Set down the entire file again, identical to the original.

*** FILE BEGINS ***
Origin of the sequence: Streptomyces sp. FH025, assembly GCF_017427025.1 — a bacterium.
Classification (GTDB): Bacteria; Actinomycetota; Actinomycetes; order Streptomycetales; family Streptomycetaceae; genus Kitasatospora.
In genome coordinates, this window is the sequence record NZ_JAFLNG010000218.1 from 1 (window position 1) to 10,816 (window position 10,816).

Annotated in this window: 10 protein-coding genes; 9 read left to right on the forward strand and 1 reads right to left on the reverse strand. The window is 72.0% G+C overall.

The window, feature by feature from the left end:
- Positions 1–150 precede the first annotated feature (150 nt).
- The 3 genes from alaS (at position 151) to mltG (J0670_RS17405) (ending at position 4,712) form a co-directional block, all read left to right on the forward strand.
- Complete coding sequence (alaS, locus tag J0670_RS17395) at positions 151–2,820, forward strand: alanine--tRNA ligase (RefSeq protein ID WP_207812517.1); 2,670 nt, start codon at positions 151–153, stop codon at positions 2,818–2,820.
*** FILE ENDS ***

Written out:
Origin of the sequence: Streptomyces sp. FH025, assembly GCF_017427025.1 — a bacterium.
Classification (GTDB): Bacteria; Actinomycetota; Actinomycetes; order Streptomycetales; family Streptomycetaceae; genus Kitasatospora.
In genome coordinates, this window is the sequence record NZ_JAFLNG010000218.1 from 1 (window position 1) to 10,816 (window position 10,816).

Annotated in this window: 10 protein-coding genes; 9 read left to right on the forward strand and 1 reads right to left on the reverse strand. The window is 72.0% G+C overall.

The window, feature by feature from the left end:
- Positions 1–150 precede the first annotated feature (150 nt).
- The 3 genes from alaS (at position 151) to mltG (J0670_RS17405) (ending at position 4,712) form a co-directional block, all read left to right on the forward strand.
- Complete coding sequence (alaS, locus tag J0670_RS17395) at positions 151–2,820, forward strand: alanine--tRNA ligase (RefSeq protein ID WP_207812517.1); 2,670 nt, start codon at positions 151–153, stop codon at positions 2,818–2,820.